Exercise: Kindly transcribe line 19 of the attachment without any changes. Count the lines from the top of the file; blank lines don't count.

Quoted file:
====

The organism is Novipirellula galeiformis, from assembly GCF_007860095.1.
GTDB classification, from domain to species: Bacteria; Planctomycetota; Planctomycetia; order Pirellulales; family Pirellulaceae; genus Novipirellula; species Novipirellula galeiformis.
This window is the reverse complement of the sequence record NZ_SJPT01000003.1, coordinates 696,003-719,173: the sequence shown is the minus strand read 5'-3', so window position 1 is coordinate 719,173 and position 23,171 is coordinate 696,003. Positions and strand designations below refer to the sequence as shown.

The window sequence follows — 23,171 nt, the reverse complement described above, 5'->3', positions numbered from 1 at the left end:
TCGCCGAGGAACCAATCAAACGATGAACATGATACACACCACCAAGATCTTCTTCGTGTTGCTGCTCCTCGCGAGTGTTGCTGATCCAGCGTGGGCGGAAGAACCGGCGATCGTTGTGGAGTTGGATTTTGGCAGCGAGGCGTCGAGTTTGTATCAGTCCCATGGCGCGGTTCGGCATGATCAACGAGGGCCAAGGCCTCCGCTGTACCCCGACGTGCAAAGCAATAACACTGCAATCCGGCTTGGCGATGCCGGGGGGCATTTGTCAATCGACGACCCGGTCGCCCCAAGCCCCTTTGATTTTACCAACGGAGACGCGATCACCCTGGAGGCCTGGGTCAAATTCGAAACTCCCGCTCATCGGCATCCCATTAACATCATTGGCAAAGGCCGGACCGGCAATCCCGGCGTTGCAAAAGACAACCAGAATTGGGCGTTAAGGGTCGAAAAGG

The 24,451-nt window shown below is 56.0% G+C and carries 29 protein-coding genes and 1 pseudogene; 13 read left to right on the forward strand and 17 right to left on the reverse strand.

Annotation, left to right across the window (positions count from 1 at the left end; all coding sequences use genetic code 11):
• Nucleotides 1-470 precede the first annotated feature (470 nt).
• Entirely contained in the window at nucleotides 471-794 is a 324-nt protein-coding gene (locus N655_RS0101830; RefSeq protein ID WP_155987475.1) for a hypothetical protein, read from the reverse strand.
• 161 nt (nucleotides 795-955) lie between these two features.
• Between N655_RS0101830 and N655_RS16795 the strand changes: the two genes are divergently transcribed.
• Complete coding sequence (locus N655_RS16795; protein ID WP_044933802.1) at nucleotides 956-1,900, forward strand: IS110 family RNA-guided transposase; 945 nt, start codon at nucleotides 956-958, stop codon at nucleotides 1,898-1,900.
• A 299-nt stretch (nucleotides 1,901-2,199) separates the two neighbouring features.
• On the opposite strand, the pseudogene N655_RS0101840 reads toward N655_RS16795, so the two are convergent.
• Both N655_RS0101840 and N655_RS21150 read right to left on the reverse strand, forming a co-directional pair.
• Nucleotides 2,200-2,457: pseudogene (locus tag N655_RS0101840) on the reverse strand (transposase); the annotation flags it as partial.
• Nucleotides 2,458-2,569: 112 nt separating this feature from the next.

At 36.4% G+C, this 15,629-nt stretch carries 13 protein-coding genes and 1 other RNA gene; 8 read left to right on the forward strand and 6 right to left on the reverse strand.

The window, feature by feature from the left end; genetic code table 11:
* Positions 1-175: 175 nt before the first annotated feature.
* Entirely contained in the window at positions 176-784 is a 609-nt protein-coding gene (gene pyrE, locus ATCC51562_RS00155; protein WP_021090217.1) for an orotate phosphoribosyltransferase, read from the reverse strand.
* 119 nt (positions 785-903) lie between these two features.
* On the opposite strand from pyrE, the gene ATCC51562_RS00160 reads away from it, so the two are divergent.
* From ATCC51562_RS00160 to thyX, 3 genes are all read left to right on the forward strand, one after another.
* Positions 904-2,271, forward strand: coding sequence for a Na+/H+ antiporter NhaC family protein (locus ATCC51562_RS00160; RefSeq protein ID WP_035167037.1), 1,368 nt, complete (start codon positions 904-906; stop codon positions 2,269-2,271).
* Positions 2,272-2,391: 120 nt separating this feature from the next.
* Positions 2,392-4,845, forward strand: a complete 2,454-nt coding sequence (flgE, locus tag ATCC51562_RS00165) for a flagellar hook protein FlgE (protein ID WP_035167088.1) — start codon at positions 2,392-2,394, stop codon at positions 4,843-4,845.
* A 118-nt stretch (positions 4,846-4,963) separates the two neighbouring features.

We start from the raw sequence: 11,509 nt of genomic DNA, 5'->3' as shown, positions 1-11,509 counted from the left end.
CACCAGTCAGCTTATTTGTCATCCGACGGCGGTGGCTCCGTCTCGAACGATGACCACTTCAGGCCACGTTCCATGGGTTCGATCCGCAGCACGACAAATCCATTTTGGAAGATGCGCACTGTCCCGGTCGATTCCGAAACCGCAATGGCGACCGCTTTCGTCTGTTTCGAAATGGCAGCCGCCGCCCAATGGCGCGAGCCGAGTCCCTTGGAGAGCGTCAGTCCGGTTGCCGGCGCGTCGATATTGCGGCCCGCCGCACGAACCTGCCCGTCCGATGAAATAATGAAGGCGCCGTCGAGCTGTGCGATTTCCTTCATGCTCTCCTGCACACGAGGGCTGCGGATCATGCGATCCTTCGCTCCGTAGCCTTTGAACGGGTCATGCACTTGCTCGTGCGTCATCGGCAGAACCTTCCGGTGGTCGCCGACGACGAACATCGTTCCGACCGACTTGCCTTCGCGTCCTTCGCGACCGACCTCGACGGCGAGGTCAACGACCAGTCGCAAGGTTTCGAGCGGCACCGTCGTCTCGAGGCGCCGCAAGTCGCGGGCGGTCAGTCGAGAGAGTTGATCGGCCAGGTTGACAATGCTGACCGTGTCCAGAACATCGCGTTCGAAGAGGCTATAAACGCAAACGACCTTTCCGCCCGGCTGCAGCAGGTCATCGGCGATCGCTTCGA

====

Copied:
The window, feature by feature from the left end; genetic code table 11: